4. Establish patient panels to guide priorities for improving conveniences and customer-focused policies.

Online scheduling and other initiatives that consumers want, including two-way communication in the patient’s record, can’t be an immediate fix. It will take many months, if not a few years, to fully plan and implement the functionalities along with educating providers. It’s extremely important to broaden input regarding what the program should accomplish, and what should come first, by talking to patients. They may want something simpler and less sophisticated than providers expect.

5. Address physician burnout, compensation and productivity incentives, and support for physicians in VBHC.

The tallest agenda item in VBHC goes beyond resolving consumer needs to revisit the front line that patients depend on—physicians. If physicians are not on board with changes, it’s because they haven’t seen the value or don’t have the time to be involved. Physicians are the conduit to change and the emissary to patients. Health care organizations will benefit by clearing their paths to enable that work.

Providers have spent the last several years consolidating, adopting technology and creating systems to manage health care. The objective has been to embrace populations of patients coming via Medicare, commercial ACOs and other VBHC conduits from health plans. But those patients won’t be coming—or staying—unless they have no other choice.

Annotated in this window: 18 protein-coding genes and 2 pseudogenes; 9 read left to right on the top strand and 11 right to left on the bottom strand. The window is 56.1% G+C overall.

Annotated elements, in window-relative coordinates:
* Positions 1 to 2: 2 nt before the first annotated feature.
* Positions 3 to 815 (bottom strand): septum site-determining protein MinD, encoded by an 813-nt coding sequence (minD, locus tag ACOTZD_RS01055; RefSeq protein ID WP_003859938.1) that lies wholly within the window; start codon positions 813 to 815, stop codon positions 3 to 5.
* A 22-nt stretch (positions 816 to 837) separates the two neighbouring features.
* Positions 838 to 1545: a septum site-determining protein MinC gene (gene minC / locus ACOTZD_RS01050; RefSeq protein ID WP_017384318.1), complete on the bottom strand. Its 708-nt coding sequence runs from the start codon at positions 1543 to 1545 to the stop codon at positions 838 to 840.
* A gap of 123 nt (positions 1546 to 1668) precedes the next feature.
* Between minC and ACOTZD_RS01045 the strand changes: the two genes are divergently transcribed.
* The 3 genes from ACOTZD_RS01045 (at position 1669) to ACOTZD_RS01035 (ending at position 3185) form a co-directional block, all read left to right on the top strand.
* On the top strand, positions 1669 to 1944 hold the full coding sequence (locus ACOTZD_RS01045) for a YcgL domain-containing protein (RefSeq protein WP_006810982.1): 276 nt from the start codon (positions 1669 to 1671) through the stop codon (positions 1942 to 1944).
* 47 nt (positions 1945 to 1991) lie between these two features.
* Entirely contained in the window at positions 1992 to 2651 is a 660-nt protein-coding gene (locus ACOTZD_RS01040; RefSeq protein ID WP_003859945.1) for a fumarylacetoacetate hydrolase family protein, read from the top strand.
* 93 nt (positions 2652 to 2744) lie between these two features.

Historically, health plans and employers have been perceived as the “customer” in health care. Adoption of consumer strategies is a relatively new idea. The current administrative health care complexes are big, but not always consumer-friendly, let alone prepared to handle customer retail interactions or offer education for knowledgeable consumers or patients. Now is the time, while health care consumer activism is still ascending, for providers to plan for a reliable, loyal base of knowledgeable patients.

Founded as ICLOPS in 2002, Roji Health Intelligence guides health care systems, providers and patients on the path to better health through Solutions that help providers improve their value and succeed in Risk. Roji Health Intelligence is a CMS Qualified Clinical Data Registry.

Image: Een manier van vliegen, Francisco de Goya, 1864, courtesy of the Rijksmuseum